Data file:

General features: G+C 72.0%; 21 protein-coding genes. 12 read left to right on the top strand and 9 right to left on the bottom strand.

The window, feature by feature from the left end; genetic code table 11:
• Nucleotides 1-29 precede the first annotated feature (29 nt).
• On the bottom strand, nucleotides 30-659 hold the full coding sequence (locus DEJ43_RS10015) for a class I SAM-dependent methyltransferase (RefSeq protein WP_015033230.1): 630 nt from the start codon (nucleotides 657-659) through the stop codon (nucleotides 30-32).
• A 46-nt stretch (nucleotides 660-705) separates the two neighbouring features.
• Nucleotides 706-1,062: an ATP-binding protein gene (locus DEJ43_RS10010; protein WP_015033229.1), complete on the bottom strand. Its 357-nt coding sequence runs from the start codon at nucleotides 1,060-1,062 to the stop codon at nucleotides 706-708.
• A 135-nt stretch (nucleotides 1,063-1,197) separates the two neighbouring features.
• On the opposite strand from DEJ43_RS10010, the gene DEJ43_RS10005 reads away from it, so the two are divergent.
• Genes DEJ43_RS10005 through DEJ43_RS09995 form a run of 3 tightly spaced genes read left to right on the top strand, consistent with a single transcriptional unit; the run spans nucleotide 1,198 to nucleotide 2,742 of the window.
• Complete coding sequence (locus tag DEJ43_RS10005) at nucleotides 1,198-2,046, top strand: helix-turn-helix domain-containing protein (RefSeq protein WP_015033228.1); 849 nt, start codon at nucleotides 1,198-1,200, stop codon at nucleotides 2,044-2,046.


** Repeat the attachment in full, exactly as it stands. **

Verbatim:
General features: G+C 72.0%; 21 protein-coding genes. 12 read left to right on the top strand and 9 right to left on the bottom strand.

The window, feature by feature from the left end; genetic code table 11:
• Nucleotides 1-29 precede the first annotated feature (29 nt).
• On the bottom strand, nucleotides 30-659 hold the full coding sequence (locus DEJ43_RS10015) for a class I SAM-dependent methyltransferase (RefSeq protein WP_015033230.1): 630 nt from the start codon (nucleotides 657-659) through the stop codon (nucleotides 30-32).
• A 46-nt stretch (nucleotides 660-705) separates the two neighbouring features.
• Nucleotides 706-1,062: an ATP-binding protein gene (locus DEJ43_RS10010; protein WP_015033229.1), complete on the bottom strand. Its 357-nt coding sequence runs from the start codon at nucleotides 1,060-1,062 to the stop codon at nucleotides 706-708.
• A 135-nt stretch (nucleotides 1,063-1,197) separates the two neighbouring features.
• On the opposite strand from DEJ43_RS10010, the gene DEJ43_RS10005 reads away from it, so the two are divergent.
• Genes DEJ43_RS10005 through DEJ43_RS09995 form a run of 3 tightly spaced genes read left to right on the top strand, consistent with a single transcriptional unit; the run spans nucleotide 1,198 to nucleotide 2,742 of the window.
• Complete coding sequence (locus tag DEJ43_RS10005) at nucleotides 1,198-2,046, top strand: helix-turn-helix domain-containing protein (RefSeq protein WP_015033228.1); 849 nt, start codon at nucleotides 1,198-1,200, stop codon at nucleotides 2,044-2,046.